John Spearly Constr., Inc. v. Penns Valley Area Sch. Dist., 2015 Pa. Commw. LEXIS 337 (Pa. Commw. Ct. July 24, 2015)

This action arose out of the construction of a biomass boiler system for the Penns Valley Area School Districts (“District”) to house the District’s boiler plant  (“Project”).  The District contracted with general contractor John Spearly Construction, Inc. (“Contractor”) to construct the Project. The District entered into direct contracts with the Project Architect and other contractors responsible for other components of the work.

Construction began in July 2010 and was to be substantially completed no later than October 18, 2010.  From its inception, however, the Project was plagued with delays.  Project delays were caused by, among other things, delays by the District’s Architect in deciding on and responding to submittals relating to changes, disputes between the District and its HVAC contractor responsible for delivering the boiler, and work performed by a sewer contractor the District brought in toward the end of the Project to repair and replace storm water and sewer pipes. Ultimately, the Project was not substantially completed until August 11, 2011.

The District withheld partial payment from the Contractor based on the delay in substantial completion and a dispute as to responsibility for certain tasks.  The Contractor filed suit to recover the balance due under the contract and damages for delay.  The trial court entered a verdict in the Contractor’s favor.  The trial court found that the District actively interfered with the Contractor’s completion of the work, and awarded the Contractor delay damages, penalties and  fees, in addition to the contract payment wrongfully withheld under the Pennsylvania Contractor and Subcontractor Payment Act.  The District appealed.  On appeal, the District argued that the trial court erred in two material respects: (1) holding the District liable for delays of another contractor; and (2) considering change order delays active interference contrary to a “no damage for delay” provision in the contract.

First, the District argued that an owner cannot be liable for delays of third parties.  The Court disagreed.  The Court held that an owner may be liable for the action or inaction of third-party contractors when the owner is ultimately responsible for the scheduling and oversight of those contractors.  The Court found that the Project Architect was responsible for ensuring timely decision-making and enforcing the schedule.  As the District’s representative, the Court concluded that delays caused by the Architect’s lack of oversight were attributable to the District.  As to the remaining delays, the Court found that the District’s decision to hire the sewer contractor to work on-site further delayed the Contractor’s completion and that these delays were also attributable to the District.  The Court reasoned that the hiring of the sewer contractor was not reasonably anticipated by the parties, nor did the parties anticipate the impact of the sewer work on the work site. Thus, the Court found that the trial court did not err in finding that the Architect’s delayed decision-making and the District’s hiring of the sewer contractor constituted  active interferences for which the District bore responsibility.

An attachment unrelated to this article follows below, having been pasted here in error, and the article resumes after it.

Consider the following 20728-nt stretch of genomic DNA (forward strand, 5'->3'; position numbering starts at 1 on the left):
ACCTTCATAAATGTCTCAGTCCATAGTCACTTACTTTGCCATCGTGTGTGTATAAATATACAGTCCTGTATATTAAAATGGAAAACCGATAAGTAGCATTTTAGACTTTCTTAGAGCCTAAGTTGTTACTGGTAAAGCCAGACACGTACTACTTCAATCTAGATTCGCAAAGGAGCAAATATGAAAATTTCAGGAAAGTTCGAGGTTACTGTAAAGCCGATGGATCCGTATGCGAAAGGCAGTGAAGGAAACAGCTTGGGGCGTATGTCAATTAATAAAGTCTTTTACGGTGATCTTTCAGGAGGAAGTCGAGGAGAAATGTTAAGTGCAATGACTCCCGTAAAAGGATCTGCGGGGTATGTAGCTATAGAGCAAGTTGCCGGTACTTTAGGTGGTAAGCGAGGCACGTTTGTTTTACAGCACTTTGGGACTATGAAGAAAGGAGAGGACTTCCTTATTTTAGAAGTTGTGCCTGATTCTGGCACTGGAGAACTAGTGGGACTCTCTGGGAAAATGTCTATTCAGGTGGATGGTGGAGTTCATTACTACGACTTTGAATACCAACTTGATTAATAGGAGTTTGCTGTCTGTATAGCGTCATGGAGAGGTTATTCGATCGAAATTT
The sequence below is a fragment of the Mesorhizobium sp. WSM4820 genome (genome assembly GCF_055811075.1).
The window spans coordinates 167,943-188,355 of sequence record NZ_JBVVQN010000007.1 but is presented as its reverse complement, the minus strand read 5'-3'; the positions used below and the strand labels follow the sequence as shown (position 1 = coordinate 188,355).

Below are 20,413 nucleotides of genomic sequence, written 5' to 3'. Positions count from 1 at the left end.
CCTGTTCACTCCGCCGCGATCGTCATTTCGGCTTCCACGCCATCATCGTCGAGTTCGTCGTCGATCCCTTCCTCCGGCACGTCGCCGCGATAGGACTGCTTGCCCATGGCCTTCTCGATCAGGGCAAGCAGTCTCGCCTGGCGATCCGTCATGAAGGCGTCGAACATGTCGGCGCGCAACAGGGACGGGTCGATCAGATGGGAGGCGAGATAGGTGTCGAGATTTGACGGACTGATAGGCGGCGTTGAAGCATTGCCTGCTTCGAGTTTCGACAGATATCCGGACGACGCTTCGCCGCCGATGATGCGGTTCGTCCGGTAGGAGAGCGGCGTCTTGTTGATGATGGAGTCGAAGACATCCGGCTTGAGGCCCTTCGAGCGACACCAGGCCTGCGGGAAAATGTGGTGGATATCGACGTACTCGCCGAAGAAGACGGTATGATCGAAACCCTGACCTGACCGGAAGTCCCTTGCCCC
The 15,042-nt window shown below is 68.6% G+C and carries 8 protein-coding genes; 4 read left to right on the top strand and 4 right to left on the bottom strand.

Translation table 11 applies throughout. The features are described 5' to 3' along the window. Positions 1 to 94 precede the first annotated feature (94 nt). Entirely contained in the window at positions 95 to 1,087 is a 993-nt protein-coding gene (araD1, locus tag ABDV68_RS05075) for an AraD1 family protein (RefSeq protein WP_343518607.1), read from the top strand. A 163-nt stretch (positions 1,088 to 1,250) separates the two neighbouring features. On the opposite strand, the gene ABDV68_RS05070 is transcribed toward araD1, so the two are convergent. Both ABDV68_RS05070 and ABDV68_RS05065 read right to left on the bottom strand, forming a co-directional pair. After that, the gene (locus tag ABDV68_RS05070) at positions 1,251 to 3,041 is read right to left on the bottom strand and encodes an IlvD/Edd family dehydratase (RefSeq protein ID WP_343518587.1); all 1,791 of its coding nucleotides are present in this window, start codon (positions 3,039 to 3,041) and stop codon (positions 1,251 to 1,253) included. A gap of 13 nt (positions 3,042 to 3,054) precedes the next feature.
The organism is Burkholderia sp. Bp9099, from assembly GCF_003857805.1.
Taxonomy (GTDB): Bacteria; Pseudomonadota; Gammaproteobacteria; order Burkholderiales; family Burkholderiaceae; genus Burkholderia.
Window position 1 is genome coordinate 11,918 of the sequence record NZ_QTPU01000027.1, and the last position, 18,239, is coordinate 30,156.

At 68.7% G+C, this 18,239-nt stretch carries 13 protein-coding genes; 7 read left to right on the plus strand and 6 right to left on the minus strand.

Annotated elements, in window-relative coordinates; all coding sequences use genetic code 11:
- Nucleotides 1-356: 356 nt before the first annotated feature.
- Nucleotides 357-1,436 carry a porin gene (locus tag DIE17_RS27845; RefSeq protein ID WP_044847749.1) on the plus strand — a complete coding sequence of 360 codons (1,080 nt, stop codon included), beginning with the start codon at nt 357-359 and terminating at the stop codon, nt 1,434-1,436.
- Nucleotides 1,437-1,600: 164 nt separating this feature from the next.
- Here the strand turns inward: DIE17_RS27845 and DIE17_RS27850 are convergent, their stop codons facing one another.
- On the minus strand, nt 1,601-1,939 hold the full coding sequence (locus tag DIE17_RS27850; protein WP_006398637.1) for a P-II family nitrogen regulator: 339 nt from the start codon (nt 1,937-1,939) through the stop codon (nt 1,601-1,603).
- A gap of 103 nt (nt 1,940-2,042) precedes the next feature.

Second, the District argued that the trial court erred in failing to apply the contractual definition of “active interference” and failing to enforce the prior notice required by the contract.  In particular, the District argued that change orders were not to be construed as “active interferences” as defined in the contract’s “no damage for delay” clause.   The Court disagreed.   The Court strictly construed this provision as an exculpatory clause, as the effect was to attempt to limit the Contractor’s remedy to additional time to perform the work.  The Court noted that such clauses will not be enforced if an owner, or its agent, either took positive action not reasonably anticipated under the contract, or failed to act as needed for a project to progress.  As the trial Court did not err in determining that a majority of the delays were attributable to the District’s positive interference or its representatives’ failure to act in an essential matter, the Court affirmed the trial court’s finding that the District did not sustain its burden of proving that the exculpatory no damages for delay clause was enforceable as written.

The Court also rejected the District’s argument that the Contractor’s failure to submit written notice of the interference precluded a claim for delay damages. The Court found that the absence of formal notice was not fatal to the Contractor’s delay claim for several reasons.  First, the Court noted that the District failed to carry its burden of proving that the exculpatory clause was enforceable as written.  Second, the Court reasoned that case law does not support a forfeiture based on a written notice provision in a public contract where there was actual notice and no prejudice.  The Court concluded that the District had knowledge of the operative facts that caused the delays throughout the Project and failed to act, and that the District failed to establish any prejudice from the lack of formal notice.

Consequently, the Court affirmed the trial court’s finding in favor of the Contractor, and determined that the Contractor was entitled to recover delay damages from the District as a result of the District’s active interference.

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